It’s just a gift…

Here’s a sneak into the most recent novel work. Crossing my fingers this can be traditionally published. Caution: very raw, no editing.


Chapter 2

Erica hadn’t realized how much time had passed until Tracy and Burt had left and all the boxes were dispersed into their separate rooms. Looking around her new home, she knew she’d be in need of new furniture. Her skimpy futon couch, particle board end tables, and the folding card table set up in the breakfast nook were almost painful to look at in the elegant rooms with their beautifully carved chair rails and flowered wallpaper.
She needed good, vintage furniture worthy of a place this gorgeous. Images of patterned cushions and marble in-laid coffee tables came to mind, along with a hefty price tag. As soon as her business took off, she’d put all her profits toward fixing up the interior, along with the accents to make it even more stunning. She wanted her clients to be transported the moment they walked through the doors. Not to be thrown when they expect old world grandeur and are greeted by a poor, contemporary excuse for a dining table. It was all she could afford at the time.
But it’d be a while before she’d invite her clients into her home for photoshoots. For now, she resolved to utilize the simple beauties of nature for her backdrops and more involved photo sessions. She had seen an abandoned farm just outside of town and Jade Lake could always be relied on for a stunning backdrop. If she could clean up her own yard and put some of her mother’s landscaping tricks to good use, that could be another location for family portraits or graduation photos.
For now, Erica’s stomach demanded she stop looking to the bright and promising future. She hadn’t taken the time to go grocery shopping, but she wanted to indulge in another childhood fantasy that resurfaced when she arrived in Tolstone square. There was a little diner she had wanted to visit during their trips to the town, but her mother always said they couldn’t.
So, she grabbed her purse and stepped out on her front porch. Perhaps her one regret was that it was too early in the season for the gardenia bushes to be blooming. She didn’t necessarily believe in signs, but if there ever could have been a sign that her mother approved of her decision to move to Tolstone, blooming gardenia bushes would have been it.
Though her jeep sat waiting for her to take a ride to the square, she passed it by in favor of walking. She wanted to see the other houses and secretly compare them to her own. Growing up, it was as if she wore blinders when riding down these streets. She never noticed any of them. Her eyes were always glued to the next corner, willing her mother to drive a little faster or ignore the stop signs at each intersection.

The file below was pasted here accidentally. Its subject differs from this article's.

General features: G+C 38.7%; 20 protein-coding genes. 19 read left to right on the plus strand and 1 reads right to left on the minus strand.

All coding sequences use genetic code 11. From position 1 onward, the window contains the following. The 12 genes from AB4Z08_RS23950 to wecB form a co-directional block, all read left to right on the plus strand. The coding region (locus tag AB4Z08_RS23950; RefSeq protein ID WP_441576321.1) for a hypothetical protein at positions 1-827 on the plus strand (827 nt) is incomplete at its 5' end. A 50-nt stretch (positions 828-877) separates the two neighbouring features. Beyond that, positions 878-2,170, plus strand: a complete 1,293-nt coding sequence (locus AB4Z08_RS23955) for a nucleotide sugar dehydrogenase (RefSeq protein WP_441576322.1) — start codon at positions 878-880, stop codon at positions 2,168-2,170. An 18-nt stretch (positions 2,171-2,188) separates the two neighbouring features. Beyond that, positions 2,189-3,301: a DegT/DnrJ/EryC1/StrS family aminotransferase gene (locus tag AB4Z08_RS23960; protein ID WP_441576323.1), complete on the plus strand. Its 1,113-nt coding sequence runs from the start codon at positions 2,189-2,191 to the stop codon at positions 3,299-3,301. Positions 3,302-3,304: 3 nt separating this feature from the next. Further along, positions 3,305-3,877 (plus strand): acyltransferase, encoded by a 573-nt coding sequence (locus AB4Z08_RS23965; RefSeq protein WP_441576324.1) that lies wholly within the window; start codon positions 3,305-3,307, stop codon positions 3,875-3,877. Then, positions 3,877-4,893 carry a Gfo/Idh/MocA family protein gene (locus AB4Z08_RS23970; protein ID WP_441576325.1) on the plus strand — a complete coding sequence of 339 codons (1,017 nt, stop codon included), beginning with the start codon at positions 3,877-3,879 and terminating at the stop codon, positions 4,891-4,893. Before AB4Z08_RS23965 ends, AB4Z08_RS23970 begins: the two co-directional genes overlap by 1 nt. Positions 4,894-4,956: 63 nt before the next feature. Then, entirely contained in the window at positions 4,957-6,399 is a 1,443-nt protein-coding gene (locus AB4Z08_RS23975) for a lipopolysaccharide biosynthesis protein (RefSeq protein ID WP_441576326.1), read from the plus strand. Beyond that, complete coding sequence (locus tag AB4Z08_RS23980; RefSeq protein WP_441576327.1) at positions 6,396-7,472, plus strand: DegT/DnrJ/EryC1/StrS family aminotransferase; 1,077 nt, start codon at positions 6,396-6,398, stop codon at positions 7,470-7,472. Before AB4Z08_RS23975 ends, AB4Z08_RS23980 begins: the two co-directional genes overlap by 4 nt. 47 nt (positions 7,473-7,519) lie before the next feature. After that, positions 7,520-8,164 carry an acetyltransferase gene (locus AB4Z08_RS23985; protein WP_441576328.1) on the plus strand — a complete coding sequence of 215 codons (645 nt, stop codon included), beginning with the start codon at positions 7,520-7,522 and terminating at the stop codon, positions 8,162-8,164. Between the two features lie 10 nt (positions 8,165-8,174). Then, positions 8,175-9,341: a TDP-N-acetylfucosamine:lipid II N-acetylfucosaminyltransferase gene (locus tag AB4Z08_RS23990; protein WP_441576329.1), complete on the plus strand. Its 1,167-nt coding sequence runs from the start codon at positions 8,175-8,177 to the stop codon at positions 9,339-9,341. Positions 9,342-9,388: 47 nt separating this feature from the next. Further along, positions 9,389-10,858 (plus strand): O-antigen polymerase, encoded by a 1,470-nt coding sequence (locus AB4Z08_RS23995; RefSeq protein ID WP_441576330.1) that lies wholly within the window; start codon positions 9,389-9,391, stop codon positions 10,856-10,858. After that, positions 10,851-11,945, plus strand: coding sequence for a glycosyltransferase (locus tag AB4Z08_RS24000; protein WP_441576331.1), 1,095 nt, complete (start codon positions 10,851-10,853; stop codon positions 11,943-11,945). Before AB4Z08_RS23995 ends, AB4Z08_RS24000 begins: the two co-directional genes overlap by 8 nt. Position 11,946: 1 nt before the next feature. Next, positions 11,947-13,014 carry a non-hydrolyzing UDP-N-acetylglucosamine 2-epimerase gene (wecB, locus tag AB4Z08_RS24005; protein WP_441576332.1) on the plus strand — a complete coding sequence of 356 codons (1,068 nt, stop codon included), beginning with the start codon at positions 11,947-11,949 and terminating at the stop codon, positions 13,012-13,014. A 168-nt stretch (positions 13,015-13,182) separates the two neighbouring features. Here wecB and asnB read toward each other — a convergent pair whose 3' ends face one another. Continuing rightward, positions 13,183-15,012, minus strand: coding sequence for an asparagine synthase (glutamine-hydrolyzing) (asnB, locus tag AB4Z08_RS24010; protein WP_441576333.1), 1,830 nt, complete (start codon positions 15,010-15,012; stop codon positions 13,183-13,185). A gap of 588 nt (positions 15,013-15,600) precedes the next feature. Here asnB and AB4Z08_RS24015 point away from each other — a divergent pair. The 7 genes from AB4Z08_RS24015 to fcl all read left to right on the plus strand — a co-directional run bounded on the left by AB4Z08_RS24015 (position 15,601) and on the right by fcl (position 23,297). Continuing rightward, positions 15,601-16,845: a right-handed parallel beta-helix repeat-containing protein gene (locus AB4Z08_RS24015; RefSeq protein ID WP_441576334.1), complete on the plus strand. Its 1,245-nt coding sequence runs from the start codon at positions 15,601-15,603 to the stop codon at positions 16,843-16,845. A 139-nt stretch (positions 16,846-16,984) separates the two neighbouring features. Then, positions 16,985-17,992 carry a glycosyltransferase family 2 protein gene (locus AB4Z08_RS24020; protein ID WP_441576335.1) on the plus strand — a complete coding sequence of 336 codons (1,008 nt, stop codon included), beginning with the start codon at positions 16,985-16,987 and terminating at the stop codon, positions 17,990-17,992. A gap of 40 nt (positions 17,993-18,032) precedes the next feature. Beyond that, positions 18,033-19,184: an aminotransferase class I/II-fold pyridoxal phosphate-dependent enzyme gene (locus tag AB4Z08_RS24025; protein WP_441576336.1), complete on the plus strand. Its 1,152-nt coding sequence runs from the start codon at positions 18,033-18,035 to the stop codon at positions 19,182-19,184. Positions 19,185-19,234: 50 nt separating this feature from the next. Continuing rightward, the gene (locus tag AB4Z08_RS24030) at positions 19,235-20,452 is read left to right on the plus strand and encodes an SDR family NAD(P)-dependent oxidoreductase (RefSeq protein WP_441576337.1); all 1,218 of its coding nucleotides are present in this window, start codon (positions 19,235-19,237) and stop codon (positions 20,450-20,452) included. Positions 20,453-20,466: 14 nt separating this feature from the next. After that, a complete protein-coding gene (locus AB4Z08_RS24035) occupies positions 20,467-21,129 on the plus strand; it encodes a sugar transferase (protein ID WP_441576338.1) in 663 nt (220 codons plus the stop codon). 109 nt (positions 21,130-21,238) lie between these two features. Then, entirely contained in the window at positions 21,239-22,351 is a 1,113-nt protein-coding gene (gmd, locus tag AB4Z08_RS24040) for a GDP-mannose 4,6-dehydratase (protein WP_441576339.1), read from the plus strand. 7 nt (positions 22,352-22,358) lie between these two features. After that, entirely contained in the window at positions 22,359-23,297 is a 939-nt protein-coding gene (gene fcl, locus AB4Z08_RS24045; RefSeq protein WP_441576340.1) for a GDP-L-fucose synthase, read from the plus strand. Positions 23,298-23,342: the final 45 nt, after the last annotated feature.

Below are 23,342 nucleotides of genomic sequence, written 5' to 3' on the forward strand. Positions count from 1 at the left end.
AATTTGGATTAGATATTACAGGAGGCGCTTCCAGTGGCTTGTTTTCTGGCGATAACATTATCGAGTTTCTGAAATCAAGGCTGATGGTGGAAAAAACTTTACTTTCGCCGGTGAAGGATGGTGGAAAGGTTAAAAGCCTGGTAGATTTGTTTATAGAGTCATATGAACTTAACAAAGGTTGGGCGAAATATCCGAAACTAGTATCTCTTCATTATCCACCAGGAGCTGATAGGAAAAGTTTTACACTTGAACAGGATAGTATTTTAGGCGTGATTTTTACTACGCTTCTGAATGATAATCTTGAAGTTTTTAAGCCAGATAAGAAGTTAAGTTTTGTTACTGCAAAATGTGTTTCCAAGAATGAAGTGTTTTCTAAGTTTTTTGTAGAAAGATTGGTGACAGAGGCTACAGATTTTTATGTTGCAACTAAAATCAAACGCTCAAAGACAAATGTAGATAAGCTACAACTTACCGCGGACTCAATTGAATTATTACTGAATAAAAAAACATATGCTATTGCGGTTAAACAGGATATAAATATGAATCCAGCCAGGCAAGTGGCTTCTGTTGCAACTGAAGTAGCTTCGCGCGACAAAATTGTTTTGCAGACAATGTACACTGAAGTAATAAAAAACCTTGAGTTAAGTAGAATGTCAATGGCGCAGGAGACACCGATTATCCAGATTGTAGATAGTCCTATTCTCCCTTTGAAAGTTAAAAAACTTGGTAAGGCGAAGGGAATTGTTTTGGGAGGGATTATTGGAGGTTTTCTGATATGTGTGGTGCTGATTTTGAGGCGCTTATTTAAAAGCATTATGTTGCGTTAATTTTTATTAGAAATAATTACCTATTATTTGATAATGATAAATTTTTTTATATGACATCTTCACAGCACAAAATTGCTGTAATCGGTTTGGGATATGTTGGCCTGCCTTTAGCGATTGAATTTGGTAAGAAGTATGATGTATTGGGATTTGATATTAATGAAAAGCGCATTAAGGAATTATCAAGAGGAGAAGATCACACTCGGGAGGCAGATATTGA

Passing by all the other grand, older homes along Crescent Lane and down toward the square, she realized there was nothing particularly special or extravagant about her new home. All the others were just as old, just as beautiful in their own way with manicured hedges and decorated front porches. That realization, that her house was just another matchstick in the box, didn’t dim her love for it. The house she and her mother had practically worshipped was still her own and no one could take that from her now.
Over half an hour of walking brought her to Tolstone town square. Some were leaving their places of work, cars pulling through the roundabout as they had been all day long. There were few pedestrians out on the sidewalks and the benches around the fountain sat vacant and lonely. A pleasant idea entered her mind that perhaps she could take her lunches by the fountain every day when the weather permitted. She could never do something like that in her old home. Her neighborhood was too far from any place worth going and it would have been dangerous to walk in the streets by herself. Here, the air seemed infused with a safe, welcoming vibe that endeared Erica to the town even more.
She turned to her right to walk under the awnings stretching out from the tall buildings that boxed in this piece of small town treasure. Many of the shops were already closed, which is something she’d have to get used to. Even shop owners had families and homes to go to in the evening. She guessed every place in town was closed on Sunday, too.
She found her way to Lunar Lantern Diner easily. It was the only place still open, a golden glow filtering out like a guiding light for the hungry and bored. Inside, several booths and tables were already occupied by couples and families.